"We analyze all the signals of the body"

Interview with Prof. Patrique Fiedler on how medically accurate devices for daily home use give us information about our state of health and the role of so-called multimodal data | March 2022

With his invention, a hood for measuring brain activity based on dry electrodes, Professor Patrique Fiedler achieved great international success. The hood is now used not only in hospitals around the world, but also on the Chinese space station. Since last year, the young professor has been heading a new group at TU Ilmenau that is driving the development of handy devices for medical diagnostics. In this interview, he explains how medically accurate devices for everyday home use can give us information about our state of health and what role so-called multimodal data plays in this.

Hello Professor Fiedler, after three years in industry you have returned to TU Ilmenau to head a new group. What motivated you to take this step?

Even during my doctoral studies, I worked with industry partners in a very application-oriented way. I have always had an interest in seeing what I have developed translated into products. For my dissertation and other projects, this has also been achieved. During my time in industry, I continued to work very closely with scientific partners and was a visiting scientist at several universities. During this time, I realized that I still have a lot of ideas on how to further improve the EEG technology based on dry electrodes and how to complement it in combination with additional sensors. These concepts are not yet in development in industry and need a lot of basic research. I was keen to actively drive these researches and technologies myself.

What does your newly created "Data Analysis in the Life Sciences" Group deal with?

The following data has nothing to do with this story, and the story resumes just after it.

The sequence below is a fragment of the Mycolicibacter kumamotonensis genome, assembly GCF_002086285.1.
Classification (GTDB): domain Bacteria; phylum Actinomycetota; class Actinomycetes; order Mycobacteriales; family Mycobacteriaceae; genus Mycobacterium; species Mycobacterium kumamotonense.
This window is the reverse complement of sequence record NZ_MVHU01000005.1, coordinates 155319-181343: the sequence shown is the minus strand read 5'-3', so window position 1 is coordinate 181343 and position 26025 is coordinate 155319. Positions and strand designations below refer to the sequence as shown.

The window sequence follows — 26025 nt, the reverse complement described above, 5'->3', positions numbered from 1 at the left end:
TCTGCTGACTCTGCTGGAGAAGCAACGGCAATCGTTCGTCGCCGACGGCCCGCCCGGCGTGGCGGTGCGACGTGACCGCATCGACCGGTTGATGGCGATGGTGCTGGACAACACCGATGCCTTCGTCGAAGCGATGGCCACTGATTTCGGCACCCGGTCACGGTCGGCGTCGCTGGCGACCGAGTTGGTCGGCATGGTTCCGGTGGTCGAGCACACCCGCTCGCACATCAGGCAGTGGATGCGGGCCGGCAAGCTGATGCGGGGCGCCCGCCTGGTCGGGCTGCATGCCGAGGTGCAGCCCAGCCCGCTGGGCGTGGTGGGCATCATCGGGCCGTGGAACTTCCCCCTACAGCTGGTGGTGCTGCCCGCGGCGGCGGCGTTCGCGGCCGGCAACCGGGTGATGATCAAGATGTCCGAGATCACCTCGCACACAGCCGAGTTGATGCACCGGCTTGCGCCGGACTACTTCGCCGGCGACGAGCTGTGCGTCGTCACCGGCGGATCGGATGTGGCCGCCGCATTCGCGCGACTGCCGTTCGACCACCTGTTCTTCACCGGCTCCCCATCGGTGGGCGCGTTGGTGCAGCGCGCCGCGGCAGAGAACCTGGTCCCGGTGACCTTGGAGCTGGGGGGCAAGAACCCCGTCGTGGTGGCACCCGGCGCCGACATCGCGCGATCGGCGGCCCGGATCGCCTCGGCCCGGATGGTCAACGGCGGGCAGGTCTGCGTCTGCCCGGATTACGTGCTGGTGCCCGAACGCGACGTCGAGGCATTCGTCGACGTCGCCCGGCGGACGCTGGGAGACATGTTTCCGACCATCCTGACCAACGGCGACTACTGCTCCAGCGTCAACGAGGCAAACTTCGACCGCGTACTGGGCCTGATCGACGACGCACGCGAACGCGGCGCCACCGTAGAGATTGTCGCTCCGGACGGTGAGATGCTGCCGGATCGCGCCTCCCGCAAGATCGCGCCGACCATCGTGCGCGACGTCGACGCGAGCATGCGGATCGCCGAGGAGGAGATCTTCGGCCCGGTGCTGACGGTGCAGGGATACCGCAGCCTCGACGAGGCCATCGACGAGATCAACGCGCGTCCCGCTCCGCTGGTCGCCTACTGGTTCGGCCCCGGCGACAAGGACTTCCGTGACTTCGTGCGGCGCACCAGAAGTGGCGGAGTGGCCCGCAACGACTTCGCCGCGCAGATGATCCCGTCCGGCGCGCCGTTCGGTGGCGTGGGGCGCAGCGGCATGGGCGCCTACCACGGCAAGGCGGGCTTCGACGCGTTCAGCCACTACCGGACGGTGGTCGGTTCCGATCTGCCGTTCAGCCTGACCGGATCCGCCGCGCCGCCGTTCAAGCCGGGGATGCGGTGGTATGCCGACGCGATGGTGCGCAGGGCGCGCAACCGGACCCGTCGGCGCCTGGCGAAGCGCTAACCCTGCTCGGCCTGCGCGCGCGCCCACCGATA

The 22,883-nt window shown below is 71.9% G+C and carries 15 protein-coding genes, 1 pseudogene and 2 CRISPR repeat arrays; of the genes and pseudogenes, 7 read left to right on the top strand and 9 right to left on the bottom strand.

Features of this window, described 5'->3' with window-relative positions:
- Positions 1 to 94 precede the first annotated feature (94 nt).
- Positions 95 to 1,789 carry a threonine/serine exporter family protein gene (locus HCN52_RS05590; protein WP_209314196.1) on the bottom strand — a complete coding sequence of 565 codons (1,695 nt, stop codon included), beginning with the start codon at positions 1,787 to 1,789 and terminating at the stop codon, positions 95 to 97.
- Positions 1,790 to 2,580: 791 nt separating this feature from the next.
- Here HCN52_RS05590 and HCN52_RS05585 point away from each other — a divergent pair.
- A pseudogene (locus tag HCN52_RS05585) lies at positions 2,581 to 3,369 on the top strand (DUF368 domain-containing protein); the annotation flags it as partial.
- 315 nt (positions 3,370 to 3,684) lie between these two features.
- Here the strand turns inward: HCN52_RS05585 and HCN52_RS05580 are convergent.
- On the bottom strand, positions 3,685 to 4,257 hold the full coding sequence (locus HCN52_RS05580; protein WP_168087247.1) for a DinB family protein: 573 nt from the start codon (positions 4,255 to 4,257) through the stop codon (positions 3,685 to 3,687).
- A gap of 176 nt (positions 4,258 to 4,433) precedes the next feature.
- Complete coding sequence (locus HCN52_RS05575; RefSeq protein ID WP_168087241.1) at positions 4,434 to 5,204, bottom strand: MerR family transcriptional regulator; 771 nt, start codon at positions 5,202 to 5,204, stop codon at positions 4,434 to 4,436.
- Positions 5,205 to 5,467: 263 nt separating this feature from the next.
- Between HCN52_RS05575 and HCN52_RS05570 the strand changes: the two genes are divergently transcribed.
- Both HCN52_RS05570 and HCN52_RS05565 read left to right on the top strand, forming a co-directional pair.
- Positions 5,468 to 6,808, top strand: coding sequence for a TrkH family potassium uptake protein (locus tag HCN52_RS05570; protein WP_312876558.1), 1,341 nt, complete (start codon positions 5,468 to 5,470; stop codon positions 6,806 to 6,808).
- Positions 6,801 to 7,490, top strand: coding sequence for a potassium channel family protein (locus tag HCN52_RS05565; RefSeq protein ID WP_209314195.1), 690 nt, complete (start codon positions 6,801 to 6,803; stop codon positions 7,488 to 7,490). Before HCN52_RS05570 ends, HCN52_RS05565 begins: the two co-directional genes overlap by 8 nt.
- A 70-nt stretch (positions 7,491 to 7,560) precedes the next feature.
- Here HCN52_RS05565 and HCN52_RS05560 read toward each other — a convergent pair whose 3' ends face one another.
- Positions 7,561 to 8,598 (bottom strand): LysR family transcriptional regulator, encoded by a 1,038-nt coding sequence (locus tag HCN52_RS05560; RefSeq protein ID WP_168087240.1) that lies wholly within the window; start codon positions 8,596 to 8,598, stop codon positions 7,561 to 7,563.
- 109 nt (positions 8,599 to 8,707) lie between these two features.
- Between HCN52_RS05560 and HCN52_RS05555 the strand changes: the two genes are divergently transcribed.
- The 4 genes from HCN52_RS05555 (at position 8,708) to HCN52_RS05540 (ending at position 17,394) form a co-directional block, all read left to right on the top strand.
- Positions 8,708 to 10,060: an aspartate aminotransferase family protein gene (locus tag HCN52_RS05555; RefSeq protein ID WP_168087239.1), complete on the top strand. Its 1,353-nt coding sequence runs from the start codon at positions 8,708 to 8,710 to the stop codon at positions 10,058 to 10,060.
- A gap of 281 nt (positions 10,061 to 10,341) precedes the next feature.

Life sciences are a very comprehensive, interdisciplinary field of research that includes medical technology, but also biology, classical medicine and nutritional sciences - all sciences that deal with biological objects in the broadest sense. Our focus here is on humans. We analyze all signals that can be recorded on the body. These can be, for example, heart activity, brain activity, muscle activity, blood circulation or respiration. One focus of my group is multimodal data analysis. This means we don't analyze all these signals individually, but try to combine them and gain additional information from them.

That means you develop appropriate devices to measure biological signals from the body?

Today, medical technology is much more involved in everyday life than it used to be. Everyone is familiar with fitness wristbands and watches equipped with sensors, for example. Not all of these devices are suitable for medically correct measurements, but in the future there will be more and more products for daily home use that are designed to record medically correct and thus diagnostically usable data. These devices will also collect multimodal data. For example, a smart watch will measure blood oxygen saturation and, in some cases, an ECG. It is important for us to record these data simultaneously so that they can be evaluated accordingly. We cover the entire development chain: We develop sensor technology and then build the electronics that enable us to record the signals from the sensors. Finally, we also design the associated signal analysis, which is preferably integrated in the electronics on the sensor. In the technical world, this is referred to as sensor-related data processing. We want to build everything as compactly as possible so that the devices can later be carried around in everyday life.

So medical devices for everyday use will be particularly handy and user-friendly?